The two Hypotheses tested were:
1. The amount of extended, indirect contact for individuals who lack direct contact experience may be positively correlated to improve out-group attitudes.
2. Direct contact or cross-group friendships would promote a change in attitude strength more so than only extended, indirect contact interactions.


1. What They Did – Intervention Summary:
The first study presented by Christ et al. was focused on Western vs. Eastern German residential areas and their members’ reactions to direct vs. extended contact with out-group members, or foreigners. Christ et al. defined direct contact as personal, cross-group friendships with foreigners. Extended contact was defined as indirect friendships or the knowledge of other in-group members with personal friendships with out-group members. The contrast between Eastern and Western Germany is defined by the number of foreigners, or out-group members in each population: in 2005, 2.4% vs. 10.1% respectively. By cross referencing statements of contact experience (direct or indirect) and participants’ self-reported level of indirect prejudice towards the out-group foreigners, the level to which indirect or direct contact would improve intergroup attitudes towards each respective group was illustrated

First, Christ and his colleagues asked members from both East and West Germany the amount of direct, cross-group friendships vs. indirect friendships they have. Next, through self-report measures, the researchers assessed the level of prejudice felt between the two residential areas towards foreigners on a 1-4 certainty scale (1 = extremely uncertain, 4 = extremely certain). These individuals were responding to statements such as “Foreigners are a burden for our social security system” with said certainty self-report levels.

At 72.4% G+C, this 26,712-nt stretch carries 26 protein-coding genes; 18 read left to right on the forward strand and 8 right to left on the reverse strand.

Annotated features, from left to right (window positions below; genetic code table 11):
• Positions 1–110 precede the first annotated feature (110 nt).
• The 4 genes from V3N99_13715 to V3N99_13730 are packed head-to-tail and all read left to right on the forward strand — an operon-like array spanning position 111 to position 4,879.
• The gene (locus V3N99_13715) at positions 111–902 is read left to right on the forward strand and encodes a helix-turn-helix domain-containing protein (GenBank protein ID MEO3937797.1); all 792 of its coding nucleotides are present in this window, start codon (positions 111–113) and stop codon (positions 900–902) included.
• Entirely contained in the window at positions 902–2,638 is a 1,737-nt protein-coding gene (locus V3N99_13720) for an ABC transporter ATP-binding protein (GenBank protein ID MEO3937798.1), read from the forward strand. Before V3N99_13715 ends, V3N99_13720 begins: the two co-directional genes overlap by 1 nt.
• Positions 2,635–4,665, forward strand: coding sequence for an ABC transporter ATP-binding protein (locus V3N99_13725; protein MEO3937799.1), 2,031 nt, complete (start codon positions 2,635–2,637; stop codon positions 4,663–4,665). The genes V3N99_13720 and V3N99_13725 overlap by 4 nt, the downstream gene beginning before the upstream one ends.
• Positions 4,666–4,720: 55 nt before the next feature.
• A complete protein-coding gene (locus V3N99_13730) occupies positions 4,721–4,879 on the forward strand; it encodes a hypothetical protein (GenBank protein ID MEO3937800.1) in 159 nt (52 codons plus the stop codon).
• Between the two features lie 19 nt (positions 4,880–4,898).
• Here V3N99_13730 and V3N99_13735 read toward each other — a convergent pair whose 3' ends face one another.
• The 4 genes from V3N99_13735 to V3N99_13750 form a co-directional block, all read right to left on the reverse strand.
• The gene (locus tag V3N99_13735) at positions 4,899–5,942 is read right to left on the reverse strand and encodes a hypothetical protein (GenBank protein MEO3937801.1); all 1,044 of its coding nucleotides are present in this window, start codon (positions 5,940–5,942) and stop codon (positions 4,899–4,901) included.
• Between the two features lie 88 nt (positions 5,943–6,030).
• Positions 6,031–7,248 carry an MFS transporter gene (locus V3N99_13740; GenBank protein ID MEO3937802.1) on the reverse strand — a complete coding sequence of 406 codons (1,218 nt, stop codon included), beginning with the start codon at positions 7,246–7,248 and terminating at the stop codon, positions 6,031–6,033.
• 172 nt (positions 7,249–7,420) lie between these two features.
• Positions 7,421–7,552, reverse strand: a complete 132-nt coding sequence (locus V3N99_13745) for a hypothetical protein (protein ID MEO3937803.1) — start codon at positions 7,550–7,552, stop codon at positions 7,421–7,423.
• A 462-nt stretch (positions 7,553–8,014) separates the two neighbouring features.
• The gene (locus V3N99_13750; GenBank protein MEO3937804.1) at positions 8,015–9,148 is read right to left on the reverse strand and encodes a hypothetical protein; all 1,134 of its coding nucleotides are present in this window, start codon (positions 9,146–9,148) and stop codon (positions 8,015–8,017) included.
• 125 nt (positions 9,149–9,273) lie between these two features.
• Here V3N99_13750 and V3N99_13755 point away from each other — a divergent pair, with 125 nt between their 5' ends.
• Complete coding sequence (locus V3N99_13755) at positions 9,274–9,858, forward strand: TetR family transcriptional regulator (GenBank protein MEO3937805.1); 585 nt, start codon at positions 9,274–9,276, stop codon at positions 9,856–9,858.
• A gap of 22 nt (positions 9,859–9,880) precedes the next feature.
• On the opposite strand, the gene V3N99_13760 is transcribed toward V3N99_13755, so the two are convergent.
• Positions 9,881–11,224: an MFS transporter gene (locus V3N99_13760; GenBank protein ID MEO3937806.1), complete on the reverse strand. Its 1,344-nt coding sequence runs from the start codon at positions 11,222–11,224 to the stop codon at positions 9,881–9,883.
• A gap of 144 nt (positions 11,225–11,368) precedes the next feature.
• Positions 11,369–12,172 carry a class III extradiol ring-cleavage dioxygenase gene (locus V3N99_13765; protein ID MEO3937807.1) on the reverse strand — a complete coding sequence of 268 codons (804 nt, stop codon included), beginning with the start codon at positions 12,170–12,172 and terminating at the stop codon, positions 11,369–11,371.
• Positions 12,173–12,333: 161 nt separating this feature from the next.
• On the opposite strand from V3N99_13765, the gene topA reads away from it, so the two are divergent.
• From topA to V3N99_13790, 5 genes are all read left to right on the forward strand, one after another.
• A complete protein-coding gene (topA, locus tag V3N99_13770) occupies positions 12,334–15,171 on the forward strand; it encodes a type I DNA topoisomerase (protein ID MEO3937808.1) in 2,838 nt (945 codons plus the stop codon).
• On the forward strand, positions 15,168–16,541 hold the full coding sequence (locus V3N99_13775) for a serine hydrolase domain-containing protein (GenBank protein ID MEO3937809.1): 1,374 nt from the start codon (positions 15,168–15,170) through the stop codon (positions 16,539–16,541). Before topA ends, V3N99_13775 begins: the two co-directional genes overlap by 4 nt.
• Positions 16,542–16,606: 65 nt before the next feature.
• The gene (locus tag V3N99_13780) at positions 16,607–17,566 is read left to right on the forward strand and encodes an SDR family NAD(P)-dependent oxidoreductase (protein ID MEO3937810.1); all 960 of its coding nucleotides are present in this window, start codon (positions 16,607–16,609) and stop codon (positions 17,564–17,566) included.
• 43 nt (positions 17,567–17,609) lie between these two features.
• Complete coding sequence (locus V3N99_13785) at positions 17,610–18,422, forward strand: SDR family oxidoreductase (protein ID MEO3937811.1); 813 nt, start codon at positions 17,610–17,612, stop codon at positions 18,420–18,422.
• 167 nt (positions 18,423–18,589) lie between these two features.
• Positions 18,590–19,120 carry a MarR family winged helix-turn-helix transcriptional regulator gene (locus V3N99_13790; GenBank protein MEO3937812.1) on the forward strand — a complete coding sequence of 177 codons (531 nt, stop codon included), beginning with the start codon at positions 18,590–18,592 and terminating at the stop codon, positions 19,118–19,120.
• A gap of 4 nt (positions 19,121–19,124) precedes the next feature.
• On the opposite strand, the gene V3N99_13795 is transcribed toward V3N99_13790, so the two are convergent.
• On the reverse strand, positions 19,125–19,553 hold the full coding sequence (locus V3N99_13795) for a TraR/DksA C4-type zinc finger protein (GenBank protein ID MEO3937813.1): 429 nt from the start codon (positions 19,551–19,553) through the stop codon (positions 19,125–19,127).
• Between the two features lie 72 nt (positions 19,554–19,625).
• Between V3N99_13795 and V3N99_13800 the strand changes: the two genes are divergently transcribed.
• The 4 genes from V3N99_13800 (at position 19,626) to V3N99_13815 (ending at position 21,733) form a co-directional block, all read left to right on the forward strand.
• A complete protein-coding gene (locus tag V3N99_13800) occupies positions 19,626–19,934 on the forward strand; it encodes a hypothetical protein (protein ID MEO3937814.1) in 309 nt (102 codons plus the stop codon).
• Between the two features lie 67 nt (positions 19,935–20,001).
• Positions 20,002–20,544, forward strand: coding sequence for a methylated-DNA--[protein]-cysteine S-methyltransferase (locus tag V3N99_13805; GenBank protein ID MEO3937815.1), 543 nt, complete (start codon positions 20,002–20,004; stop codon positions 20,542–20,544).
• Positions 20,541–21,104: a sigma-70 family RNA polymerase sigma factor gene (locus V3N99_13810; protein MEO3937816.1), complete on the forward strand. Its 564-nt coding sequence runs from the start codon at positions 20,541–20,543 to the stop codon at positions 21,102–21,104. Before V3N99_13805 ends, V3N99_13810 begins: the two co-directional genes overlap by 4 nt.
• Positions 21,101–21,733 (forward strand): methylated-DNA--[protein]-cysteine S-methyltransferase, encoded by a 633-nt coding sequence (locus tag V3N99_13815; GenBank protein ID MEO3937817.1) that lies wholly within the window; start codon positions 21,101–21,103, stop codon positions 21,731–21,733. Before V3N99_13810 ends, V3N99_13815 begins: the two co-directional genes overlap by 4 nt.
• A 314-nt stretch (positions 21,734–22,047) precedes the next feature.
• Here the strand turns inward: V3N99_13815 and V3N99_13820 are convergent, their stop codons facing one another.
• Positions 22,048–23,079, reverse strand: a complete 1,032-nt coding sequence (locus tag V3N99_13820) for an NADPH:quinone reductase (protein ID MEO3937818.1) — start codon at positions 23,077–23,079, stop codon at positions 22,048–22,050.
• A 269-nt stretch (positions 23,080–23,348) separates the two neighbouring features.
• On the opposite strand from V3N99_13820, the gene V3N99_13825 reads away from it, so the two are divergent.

2. What They Found – Results:
Sure enough, through a multi-level analysis, both hypothesis were supported. It was found that extended contact with an out-group member or members was strongly correlated to the level of prejudice felt. More specifically, Eastern Germans with lower extended contact rated higher levels of prejudice with the our group than Eastern Germans who had higher amounts of extended contact. Western Germans, with more extended contact overall, reported a smaller slope of prejudice between higher and lower level extended-contact individuals.  Furthermore, the higher levels of direct contact reported, the higher the levels of positive attitude certainty were found. Moreover, direct contact was not only proven to be associated with positive attitude valence, but also stronger attitudes. In contrast, extended contact was only found to be related to positive attitude valence, not any form or change in strength of said attitude.

The take away? – Increasing Extended group contact will decrease levels of attitude certainty when it comes to negative, prejudice associations with the out-group. However, to truly improve interpersonal relations between the groups, direct contact friendships will aid in decreasing prejudice thoughts and increase positive attitude strength.

3. Who Was Studied – Sample:
General population from Germany; Ages 16 + (Mean age of 47)
Total of 1,024 participants: 464 Men, 560 Women
East vs. West Germany: 395 Eastern Germans, 629 Western Germans

4. Study Name:
Christ et al., 2010, Study 1

5. Citation:
Christ, O., Hewstone, M., Tausch, N., Wagner, U., Voci, A., Hughes, J., & Cairns, E. (2010). Direct contact as a moderator of extended contact effects: Cross-sectional and longitudinal impact on outgroup attitudes, behavioral intentions, and attitude certainty. Personality & Social Psychology Bulletin, 36(12), 1662-1674.

6. Link:
http://www.ncbi.nlm.nih.gov/pubmed/20966179

7. Intervention categories:
Intergroup relations
Attitude certainty
Behavioral intentions
Intergroup contact